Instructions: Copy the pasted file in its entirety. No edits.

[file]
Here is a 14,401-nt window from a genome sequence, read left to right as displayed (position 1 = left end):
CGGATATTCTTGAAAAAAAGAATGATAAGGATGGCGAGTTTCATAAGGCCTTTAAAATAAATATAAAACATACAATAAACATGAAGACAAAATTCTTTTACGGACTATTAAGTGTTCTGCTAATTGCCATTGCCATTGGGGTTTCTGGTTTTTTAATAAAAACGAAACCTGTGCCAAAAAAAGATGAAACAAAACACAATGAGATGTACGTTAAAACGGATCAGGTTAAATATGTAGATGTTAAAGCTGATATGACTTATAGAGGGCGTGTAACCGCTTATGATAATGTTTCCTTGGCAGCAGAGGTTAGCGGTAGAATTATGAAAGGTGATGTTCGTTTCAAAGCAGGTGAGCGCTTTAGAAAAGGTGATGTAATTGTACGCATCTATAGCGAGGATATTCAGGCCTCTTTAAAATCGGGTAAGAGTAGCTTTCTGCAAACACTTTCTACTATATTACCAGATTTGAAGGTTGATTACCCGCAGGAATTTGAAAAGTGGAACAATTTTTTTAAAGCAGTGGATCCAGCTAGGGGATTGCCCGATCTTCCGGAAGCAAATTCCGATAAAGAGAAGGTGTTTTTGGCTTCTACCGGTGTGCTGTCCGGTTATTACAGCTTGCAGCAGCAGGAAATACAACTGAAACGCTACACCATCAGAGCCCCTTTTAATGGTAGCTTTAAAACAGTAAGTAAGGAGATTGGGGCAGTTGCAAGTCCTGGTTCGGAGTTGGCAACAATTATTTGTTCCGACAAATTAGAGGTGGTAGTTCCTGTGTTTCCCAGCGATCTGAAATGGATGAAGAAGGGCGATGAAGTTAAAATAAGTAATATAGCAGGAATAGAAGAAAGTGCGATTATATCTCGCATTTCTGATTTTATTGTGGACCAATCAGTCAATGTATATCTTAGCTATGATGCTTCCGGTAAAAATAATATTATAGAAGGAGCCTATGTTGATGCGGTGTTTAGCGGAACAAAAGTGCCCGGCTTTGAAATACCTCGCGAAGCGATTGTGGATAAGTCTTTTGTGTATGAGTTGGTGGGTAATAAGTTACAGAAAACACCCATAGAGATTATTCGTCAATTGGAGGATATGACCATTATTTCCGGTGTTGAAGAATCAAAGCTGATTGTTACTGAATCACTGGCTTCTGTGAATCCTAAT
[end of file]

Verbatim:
Here is a 14,401-nt window from a genome sequence, read left to right as displayed (position 1 = left end):
CGGATATTCTTGAAAAAAAGAATGATAAGGATGGCGAGTTTCATAAGGCCTTTAAAATAAATATAAAACATACAATAAACATGAAGACAAAATTCTTTTACGGACTATTAAGTGTTCTGCTAATTGCCATTGCCATTGGGGTTTCTGGTTTTTTAATAAAAACGAAACCTGTGCCAAAAAAAGATGAAACAAAACACAATGAGATGTACGTTAAAACGGATCAGGTTAAATATGTAGATGTTAAAGCTGATATGACTTATAGAGGGCGTGTAACCGCTTATGATAATGTTTCCTTGGCAGCAGAGGTTAGCGGTAGAATTATGAAAGGTGATGTTCGTTTCAAAGCAGGTGAGCGCTTTAGAAAAGGTGATGTAATTGTACGCATCTATAGCGAGGATATTCAGGCCTCTTTAAAATCGGGTAAGAGTAGCTTTCTGCAAACACTTTCTACTATATTACCAGATTTGAAGGTTGATTACCCGCAGGAATTTGAAAAGTGGAACAATTTTTTTAAAGCAGTGGATCCAGCTAGGGGATTGCCCGATCTTCCGGAAGCAAATTCCGATAAAGAGAAGGTGTTTTTGGCTTCTACCGGTGTGCTGTCCGGTTATTACAGCTTGCAGCAGCAGGAAATACAACTGAAACGCTACACCATCAGAGCCCCTTTTAATGGTAGCTTTAAAACAGTAAGTAAGGAGATTGGGGCAGTTGCAAGTCCTGGTTCGGAGTTGGCAACAATTATTTGTTCCGACAAATTAGAGGTGGTAGTTCCTGTGTTTCCCAGCGATCTGAAATGGATGAAGAAGGGCGATGAAGTTAAAATAAGTAATATAGCAGGAATAGAAGAAAGTGCGATTATATCTCGCATTTCTGATTTTATTGTGGACCAATCAGTCAATGTATATCTTAGCTATGATGCTTCCGGTAAAAATAATATTATAGAAGGAGCCTATGTTGATGCGGTGTTTAGCGGAACAAAAGTGCCCGGCTTTGAAATACCTCGCGAAGCGATTGTGGATAAGTCTTTTGTGTATGAGTTGGTGGGTAATAAGTTACAGAAAACACCCATAGAGATTATTCGTCAATTGGAGGATATGACCATTATTTCCGGTGTTGAAGAATCAAAGCTGATTGTTACTGAATCACTGGCTTCTGTGAATCCTAAT